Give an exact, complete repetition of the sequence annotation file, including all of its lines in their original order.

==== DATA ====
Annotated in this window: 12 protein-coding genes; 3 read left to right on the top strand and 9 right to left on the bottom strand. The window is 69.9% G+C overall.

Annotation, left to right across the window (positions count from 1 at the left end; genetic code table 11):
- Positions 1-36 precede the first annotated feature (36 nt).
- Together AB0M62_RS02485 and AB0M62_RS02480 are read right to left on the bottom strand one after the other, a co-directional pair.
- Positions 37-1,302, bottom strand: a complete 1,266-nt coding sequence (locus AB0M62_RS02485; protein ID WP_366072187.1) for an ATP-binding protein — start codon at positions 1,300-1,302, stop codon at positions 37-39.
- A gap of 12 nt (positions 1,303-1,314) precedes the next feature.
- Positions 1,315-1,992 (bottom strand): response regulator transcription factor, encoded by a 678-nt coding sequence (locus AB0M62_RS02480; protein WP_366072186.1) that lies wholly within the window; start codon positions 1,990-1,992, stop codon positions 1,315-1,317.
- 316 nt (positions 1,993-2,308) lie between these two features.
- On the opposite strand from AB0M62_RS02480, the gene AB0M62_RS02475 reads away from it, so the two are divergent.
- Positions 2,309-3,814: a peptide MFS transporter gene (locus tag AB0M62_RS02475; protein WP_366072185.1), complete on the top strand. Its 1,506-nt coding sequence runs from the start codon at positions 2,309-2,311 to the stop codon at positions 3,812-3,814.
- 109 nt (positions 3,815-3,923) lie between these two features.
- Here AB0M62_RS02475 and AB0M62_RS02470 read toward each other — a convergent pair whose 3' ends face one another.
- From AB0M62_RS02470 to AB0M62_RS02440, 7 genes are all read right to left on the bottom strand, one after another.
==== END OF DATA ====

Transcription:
Annotated in this window: 12 protein-coding genes; 3 read left to right on the top strand and 9 right to left on the bottom strand. The window is 69.9% G+C overall.

Annotation, left to right across the window (positions count from 1 at the left end; genetic code table 11):
- Positions 1-36 precede the first annotated feature (36 nt).
- Together AB0M62_RS02485 and AB0M62_RS02480 are read right to left on the bottom strand one after the other, a co-directional pair.
- Positions 37-1,302, bottom strand: a complete 1,266-nt coding sequence (locus AB0M62_RS02485; protein ID WP_366072187.1) for an ATP-binding protein — start codon at positions 1,300-1,302, stop codon at positions 37-39.
- A gap of 12 nt (positions 1,303-1,314) precedes the next feature.
- Positions 1,315-1,992 (bottom strand): response regulator transcription factor, encoded by a 678-nt coding sequence (locus AB0M62_RS02480; protein WP_366072186.1) that lies wholly within the window; start codon positions 1,990-1,992, stop codon positions 1,315-1,317.
- 316 nt (positions 1,993-2,308) lie between these two features.
- On the opposite strand from AB0M62_RS02480, the gene AB0M62_RS02475 reads away from it, so the two are divergent.
- Positions 2,309-3,814: a peptide MFS transporter gene (locus tag AB0M62_RS02475; protein WP_366072185.1), complete on the top strand. Its 1,506-nt coding sequence runs from the start codon at positions 2,309-2,311 to the stop codon at positions 3,812-3,814.
- 109 nt (positions 3,815-3,923) lie between these two features.
- Here AB0M62_RS02475 and AB0M62_RS02470 read toward each other — a convergent pair whose 3' ends face one another.
- From AB0M62_RS02470 to AB0M62_RS02440, 7 genes are all read right to left on the bottom strand, one after another.